Our Man In Canada
April 19th, 2004

The Fraser Valley's Lonesome Crappie
By George Will

It has always seemed strange to me that black crappie, a game fish held in high esteem throughout most of North America, is looked upon with such disfavor by British Columbian anglers. If it isn't a trout or salmon, it's obviously a trash fish. Oh well.

Crappies are aliens. After their introduction into Washington state waters back in the 1930s, they swam north and discovered the lower Fraser River's shallow backwaters and tributaries were much to their liking. They have since found their way into virtually every shallow lake in the region.

My first encounter occurred when I started fishing Whonnock Lake. I was casting a Mickey Finn into small holes in the shoreline vegetation, hoping to entice one of the hog cutthroat I'd been told inhabited the lake. At one point my fly was suddenly engulfed, but by a very untroutlike fish. At first I thought it was a decent-sized smallmouth bass (of which there aren't any in Whonnock), but quickly realized it was a huge crappie. I measured it at 15" (38 cm) against my net. To hell with the cutts! Before that day ended my arms were like wet dishrags from catching similar-sized fish, but rest assured that enough were retained to provide a meal. They are delicious eating, and most eastern anglers rank them over walleye for flavor and texture.

I kept returning to Whonnock and started fishing seriously for crappies. Yellow was the main color that attracted them, and I eventually developed a killer bucktail pattern I called the Crappie Basher. On the shank of a No. 10, 3x long hook, wrap medium silver Mylar. For the wing, tie on a small clump of yellow hair, a small clump of white, then another of yellow. I prefer polar bear but anything seems to work. Build up a fairly large head of red thread.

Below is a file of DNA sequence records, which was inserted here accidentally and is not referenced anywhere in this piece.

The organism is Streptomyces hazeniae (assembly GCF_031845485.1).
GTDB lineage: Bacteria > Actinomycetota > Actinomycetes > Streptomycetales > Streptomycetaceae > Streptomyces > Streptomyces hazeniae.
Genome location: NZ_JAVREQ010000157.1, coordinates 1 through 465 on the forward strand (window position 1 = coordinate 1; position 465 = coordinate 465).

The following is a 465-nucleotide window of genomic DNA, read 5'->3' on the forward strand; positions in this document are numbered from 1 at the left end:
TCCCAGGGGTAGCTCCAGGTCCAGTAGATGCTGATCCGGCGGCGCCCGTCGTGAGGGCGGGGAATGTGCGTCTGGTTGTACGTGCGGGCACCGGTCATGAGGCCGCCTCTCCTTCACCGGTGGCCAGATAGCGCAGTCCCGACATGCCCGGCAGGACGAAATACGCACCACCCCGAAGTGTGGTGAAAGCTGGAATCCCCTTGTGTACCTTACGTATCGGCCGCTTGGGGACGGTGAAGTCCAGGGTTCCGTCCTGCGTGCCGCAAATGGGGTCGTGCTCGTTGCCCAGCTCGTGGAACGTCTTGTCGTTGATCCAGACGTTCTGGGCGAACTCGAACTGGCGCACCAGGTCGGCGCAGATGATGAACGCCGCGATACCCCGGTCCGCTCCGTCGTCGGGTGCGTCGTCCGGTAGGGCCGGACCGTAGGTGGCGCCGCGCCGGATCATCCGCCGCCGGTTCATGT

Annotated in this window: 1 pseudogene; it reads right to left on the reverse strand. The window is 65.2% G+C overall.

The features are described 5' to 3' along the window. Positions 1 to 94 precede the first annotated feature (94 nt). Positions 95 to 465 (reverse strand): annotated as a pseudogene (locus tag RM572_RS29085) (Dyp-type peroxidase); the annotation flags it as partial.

Crappie are schooling fish, so if you find one you find them all. They really like the weedy margins of lakes, but I have also found them suspended mid-water, especially during their spring-spawning period. At that time a fast sinking line and a yellow or chartreuse jig-fly works well.

Because anglers rarely bother them, there are some truly enormous crappie populations in many Fraser Valley lakes. I recall days when I hooked one on every cast for hours on end, and some reached mind-boggling sizes. One day while my Dad and I were fishing a Pitt River backwater, we got into a pod of monsters. Several were over 15" (38 cm), and one nudging 20" (50 cm) went at least 4 Ib (1.8 kg), maybe more. That's rightóclose to the International Game Fish Association world record of 4 Ib 8 oz (2.1 kg)!

Here's another twist. Until recently, there wasn't even a limit on crappie - they didn't even rate a mention in the fishing regs. The limit is still quite liberal (20 per day), but they remain virtually ignored. Hey! I don't mind. Whenever I return to the Vancouver area for a visit, I think it's great having a fishery like that almost exclusively to myself. But I'd appreciate it if you'd keep it under your hat. ~ George Will

Credits: From Fly Fishing Canada, published by Johnson Gorman Publishers, Calgary, Alberta. We appreciate use permission.

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